If you wanted to invent an ideology that actually created racism where it doesn’t exist, you could do no better than critical race theory. It’s a superb method of controlling society to your advantage.
Every aspect of our culture has been infected with this absurdity, right up to the corporate board rooms. Even Coca-Cola executives are now instructing us on the dangers of “whiteness.” Do they actually believe this hogwash? Who knows? Perhaps they are just scared, cowards playing along with the zeitgeist to keep their lucrative jobs. But if that’s so, it’s worse.
Taught to Hate
Most importantly, the ideology has infected our schools, even at the lowest levels, to the degree that young children are being hard-wired to hate or distrust each other and, even more sadly, themselves.
White kids—no matter their social class, no matter at what point their families came to America, in many cases decades and more after slavery, fleeing genocides, pogroms, the most abject poverty or whatever—are being taught they are oppressors and must spend their lives expiating the sin of their skin color.
What do you think that does to their psyches, whatever color they are, whatever side of this they are on?
If you wanted to invent an ideology that actually created racism where it doesn’t exist, you could do no better than critical race theory.
It’s a superb method of controlling society to your advantage. Hitler, of course, had his own form of CRT in his master race theories. The Soviet Union had internal passports on which everyone’s ethnicity was specified, going beyond mere skin color to include their region and religion as well.
With the blessing of CRT, one of the major goals of the civil rights movement, integration, has also been flipped on its head, back to segregation, with institutions such as Columbia University holding separate graduation ceremonies for different ethnic and racial groups. Not that long ago, this would have been considered a racist outrage by the same people.
These institutions are now leading the charge against free speech, with critical race theory as their intellectual underpinning. After all, the Bill of Rights was written by white men. It had to be thrown away.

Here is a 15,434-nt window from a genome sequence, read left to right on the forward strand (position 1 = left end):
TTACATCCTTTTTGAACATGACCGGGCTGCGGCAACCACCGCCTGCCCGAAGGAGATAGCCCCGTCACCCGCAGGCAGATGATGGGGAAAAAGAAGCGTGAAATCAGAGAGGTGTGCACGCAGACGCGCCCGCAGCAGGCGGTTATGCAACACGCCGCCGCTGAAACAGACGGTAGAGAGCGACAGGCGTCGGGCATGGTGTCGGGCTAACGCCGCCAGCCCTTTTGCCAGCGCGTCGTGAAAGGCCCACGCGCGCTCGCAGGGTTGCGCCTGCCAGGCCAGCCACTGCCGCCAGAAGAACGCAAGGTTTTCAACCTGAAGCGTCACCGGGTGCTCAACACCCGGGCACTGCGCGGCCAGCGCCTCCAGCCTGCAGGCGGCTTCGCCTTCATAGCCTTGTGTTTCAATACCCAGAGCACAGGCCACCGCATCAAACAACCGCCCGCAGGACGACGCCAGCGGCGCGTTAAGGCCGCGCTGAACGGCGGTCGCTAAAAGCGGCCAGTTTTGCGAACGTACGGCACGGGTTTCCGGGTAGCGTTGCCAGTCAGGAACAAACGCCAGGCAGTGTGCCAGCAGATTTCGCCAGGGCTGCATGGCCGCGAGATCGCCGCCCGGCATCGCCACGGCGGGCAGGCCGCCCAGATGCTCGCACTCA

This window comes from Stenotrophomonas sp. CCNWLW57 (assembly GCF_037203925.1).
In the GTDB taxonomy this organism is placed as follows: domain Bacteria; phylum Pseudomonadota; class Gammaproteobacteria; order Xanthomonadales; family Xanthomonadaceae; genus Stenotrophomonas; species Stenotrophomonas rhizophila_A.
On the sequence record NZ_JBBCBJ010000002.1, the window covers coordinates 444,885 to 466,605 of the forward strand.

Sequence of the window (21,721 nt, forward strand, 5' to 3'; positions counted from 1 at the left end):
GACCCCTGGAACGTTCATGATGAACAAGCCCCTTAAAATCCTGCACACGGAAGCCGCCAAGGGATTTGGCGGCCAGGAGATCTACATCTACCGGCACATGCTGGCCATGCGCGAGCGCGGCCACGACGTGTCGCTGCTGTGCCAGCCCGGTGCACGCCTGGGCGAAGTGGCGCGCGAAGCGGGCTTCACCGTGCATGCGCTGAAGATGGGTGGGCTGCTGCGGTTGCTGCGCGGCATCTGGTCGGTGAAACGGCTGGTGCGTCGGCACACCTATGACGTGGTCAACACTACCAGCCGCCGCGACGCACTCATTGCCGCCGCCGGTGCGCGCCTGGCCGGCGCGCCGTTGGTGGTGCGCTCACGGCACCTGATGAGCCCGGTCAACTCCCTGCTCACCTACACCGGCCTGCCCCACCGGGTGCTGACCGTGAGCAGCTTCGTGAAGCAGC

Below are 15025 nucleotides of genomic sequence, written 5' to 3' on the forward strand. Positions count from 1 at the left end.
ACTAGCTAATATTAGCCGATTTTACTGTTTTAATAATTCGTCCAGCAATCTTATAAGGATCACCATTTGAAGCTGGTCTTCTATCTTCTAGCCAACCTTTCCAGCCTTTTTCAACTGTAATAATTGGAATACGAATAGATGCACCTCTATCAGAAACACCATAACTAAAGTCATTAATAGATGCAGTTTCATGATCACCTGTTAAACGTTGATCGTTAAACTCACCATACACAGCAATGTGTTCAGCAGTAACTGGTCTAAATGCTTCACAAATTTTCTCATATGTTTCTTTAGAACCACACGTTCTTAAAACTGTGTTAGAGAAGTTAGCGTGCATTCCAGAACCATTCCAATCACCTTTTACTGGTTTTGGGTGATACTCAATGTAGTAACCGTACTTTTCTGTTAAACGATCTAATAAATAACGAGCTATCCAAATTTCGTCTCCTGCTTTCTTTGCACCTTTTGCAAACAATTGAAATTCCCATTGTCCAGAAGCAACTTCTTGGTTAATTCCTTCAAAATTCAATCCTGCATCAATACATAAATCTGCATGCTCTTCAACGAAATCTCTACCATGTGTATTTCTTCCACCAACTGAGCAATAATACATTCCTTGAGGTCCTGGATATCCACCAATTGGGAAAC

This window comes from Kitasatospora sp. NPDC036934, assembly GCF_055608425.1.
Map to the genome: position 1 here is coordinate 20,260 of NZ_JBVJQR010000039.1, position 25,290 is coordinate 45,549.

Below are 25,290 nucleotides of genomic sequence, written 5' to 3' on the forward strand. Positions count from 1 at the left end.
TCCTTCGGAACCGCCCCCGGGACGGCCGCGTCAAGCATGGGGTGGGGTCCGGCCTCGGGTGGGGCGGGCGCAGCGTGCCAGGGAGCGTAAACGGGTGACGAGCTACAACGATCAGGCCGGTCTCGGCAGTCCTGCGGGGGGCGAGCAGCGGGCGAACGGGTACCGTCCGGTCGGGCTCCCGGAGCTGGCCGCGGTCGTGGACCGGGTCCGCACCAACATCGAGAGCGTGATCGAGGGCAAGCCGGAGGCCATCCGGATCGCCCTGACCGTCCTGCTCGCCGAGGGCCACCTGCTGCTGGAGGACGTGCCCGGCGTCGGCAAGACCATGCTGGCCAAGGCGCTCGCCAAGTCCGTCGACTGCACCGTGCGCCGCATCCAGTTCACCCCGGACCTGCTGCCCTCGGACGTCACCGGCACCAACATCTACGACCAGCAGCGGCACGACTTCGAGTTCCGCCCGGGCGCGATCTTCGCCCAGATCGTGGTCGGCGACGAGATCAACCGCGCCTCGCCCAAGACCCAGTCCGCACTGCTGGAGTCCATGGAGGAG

This attitude didn’t emerge out of nowhere. A certain amount of it was present years ago in the Black Power movement and the Black Panthers. But it has reemerged stronger than ever.
Not only did critical theory need yet another turn of the ideological screw, but another factor was also prominent in this recent rise of CRT. It began to gain acceptance during the very time America elected a black president, not once but twice, providing evidence that a racist society was finally, at least for the most part, in the rearview mirror.
That couldn’t be countenanced by the not inconsequential group that relied on opposing racism for power and income, indeed for their own survival and self-image. Critical race theory was therefore welcome to them as it was to whole sectors of what could be called the American nomenklatura, known to others fallaciously as “elites.”
Now it’s everywhere, with Antifa and Black Lives Matter the leading exemplars of CRT played out in the streets.
There is some good news, however. Like a lot of things now, to a surprising degree, this anti-democratic, racially divisive onslaught can be stopped best locally. This is especially true at the critical school level where parents, all of us really, can organize and step forward to stop the indoctrination.
During COVID-19, many parents were able to see on Zoom for the first time what their children were being taught and were deeply disturbed. They must follow through and put a stop to it.
This will take bravery and conviction that many have never shown before or even know that they have. But they do. Many are beginning to show it across the country.
Among the most courageous doing so now are black men and women who see more clearly, feel more acutely, than any of us the disastrous betrayal of the civil rights movement and of their own people by critical race theory and are opposing it vehemently.
They are the heirs of Dr. King.
As we used to sing in those days, “Black and white together, we shall not be moved/Like a tree standing by the water/ We shall not be moved.”
Roger L. Simon is an award-winning novelist, Oscar-nominated screenwriter, co-founder of PJ Media, and a columnist of The Epoch Times, from where this commentary was reprinted.